This is the fourth part in a series on apologetics to Jehovah’s Witnesses. This series focuses on defending the deity of Christ to Jehovah’s Witnesses who come knocking at the door. It’s important to remember that the Watchtower tells them that Evangelicals are rude, unloving, nasty people who will slam doors in their faces; let’s prove them dead wrong on that front, too!
Today I want to give you a little background on the theology of the Jehovah’s Witnesses. When I first started talking to them as an adult I was surprised to realize what they actually believe, and why all my old arguments for the deity of Christ are ineffective in conversation with them. There was a brief period where my mind was even opened to the idea that Jesus is not in fact God! It was only after re-searching the scriptures with these new issues in mind that I re-discovered the supremacy of Christ over all things. So what had me reconsidering?
The first thing you need to understand is that the Jehovah’s Witness who comes knocking at your door is ‘not’ a polytheist. He is a henotheist. That is to say that he believes that there is only one God, whom he calls “Jehovah”. Yet, he believes that Jesus is a god — a being more powerful than every ‘other’ created thing. In their own words:
God’s name is Jehovah
Christ is God’s Son and is inferior to Him
Christ was first of God’s creations
While the polytheist believes there are multiple gods of equal power, the henotheist believes there is one supreme God, but that there may be lesser deities as well. This is not so unlike classical theism, where the existence of all manner of angels and demons far more powerful than humans is considered plausible. And in fact the Witness theology even holds Jehovah as the creator of all things, not merely the most powerful among them — they are much closer to Christian orthodoxy than you might think.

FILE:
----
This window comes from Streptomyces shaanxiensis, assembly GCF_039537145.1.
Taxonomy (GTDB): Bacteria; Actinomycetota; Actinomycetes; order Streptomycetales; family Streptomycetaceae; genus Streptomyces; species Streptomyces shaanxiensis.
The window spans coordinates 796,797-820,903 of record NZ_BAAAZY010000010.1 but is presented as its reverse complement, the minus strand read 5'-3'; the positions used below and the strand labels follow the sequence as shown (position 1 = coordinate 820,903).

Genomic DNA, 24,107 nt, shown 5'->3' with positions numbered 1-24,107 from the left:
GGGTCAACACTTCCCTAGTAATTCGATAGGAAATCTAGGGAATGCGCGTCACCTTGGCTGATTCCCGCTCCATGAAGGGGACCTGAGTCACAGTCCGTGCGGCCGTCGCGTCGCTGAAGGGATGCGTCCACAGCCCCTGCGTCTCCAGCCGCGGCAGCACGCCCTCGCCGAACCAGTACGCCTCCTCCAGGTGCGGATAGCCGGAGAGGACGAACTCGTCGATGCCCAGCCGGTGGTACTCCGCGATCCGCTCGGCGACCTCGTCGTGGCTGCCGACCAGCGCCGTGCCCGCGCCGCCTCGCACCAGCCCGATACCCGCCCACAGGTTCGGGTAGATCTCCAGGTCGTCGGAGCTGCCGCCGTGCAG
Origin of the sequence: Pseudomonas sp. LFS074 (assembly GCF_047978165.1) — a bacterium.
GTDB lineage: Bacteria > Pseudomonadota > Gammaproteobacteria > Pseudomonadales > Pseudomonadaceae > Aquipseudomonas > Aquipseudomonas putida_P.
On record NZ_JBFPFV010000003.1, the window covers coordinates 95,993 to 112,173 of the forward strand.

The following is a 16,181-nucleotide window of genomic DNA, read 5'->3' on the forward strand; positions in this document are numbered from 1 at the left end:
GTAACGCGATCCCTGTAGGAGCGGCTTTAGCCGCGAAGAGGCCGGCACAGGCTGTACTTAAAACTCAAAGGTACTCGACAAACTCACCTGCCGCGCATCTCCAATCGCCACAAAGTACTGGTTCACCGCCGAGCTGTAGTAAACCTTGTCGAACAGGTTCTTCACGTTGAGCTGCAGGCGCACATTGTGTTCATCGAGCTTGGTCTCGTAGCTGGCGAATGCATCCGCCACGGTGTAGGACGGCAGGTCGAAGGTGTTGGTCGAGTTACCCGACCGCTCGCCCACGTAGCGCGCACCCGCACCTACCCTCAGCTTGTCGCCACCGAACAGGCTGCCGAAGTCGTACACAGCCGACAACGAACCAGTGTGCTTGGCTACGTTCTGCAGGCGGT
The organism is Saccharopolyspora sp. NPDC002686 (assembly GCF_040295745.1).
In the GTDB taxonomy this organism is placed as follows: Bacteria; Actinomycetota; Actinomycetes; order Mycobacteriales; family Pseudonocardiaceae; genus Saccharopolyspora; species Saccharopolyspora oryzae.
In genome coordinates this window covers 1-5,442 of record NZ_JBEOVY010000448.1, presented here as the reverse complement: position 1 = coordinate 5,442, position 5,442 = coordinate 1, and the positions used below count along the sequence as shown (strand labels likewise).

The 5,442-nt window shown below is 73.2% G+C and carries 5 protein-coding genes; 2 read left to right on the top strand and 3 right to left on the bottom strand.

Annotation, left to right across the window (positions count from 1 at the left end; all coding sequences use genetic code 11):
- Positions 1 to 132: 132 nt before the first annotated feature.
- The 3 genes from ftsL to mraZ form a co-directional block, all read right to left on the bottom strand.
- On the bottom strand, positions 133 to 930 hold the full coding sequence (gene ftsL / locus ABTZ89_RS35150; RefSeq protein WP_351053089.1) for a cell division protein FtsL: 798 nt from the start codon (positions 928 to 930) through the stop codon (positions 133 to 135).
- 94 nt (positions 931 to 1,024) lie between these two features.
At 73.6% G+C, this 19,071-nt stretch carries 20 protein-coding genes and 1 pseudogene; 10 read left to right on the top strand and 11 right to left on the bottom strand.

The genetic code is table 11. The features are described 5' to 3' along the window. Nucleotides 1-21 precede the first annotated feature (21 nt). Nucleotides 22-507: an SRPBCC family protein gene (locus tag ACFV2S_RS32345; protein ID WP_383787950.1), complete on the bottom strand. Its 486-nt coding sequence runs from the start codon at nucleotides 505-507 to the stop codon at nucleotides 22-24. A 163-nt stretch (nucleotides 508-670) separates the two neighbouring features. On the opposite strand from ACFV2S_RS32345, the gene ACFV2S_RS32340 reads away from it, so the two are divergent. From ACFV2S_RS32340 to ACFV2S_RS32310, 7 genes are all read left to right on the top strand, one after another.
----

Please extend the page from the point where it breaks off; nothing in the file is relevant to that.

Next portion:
But neither does the Witness deny the divinity of Christ, or his participation in the creative act, or many other things you might think indicate the supreme deity of Christ. The Witnesses believe Jehovah created Jesus first, that Jesus is more powerful than everything else, and that it was through Jesus that Jehovah God created the cosmos.
This allows them to fully embrace “theos” as a description for Jesus. When you turn to your favorite verse in the Greek scriptures that proves the deity of Christ, chances are it uses the Greek word “theos”. Even the classical debate over John 1:1 (about which, of course, I side with the Christians — see here and here.), if won, is ineffective to prove the deity of Christ to the Witness. It only attributes theo–ness (godhood) to Jesus, and not Jehovah–ness (Godhood). And Jehovahness is their criterion for supreme deity.
Understanding Trinitarian Theology
In order to adequately defend the deity of Christ, you have to be able to precisely articulate the doctrine of the Trinity. The reason is that when the Witness shows you scriptures that highlight the distinction between Jesus and the Father, you cannot allow yourself to be pushed into the theological errors that lie on either side of the narrow road of orthodoxy. On one hand, they are trying to prove that Jesus is so distinct from the Father that he does not share in His deity. But you do not want to push back so hard that you end up conflating the distinctions between the persons of the Godhead either.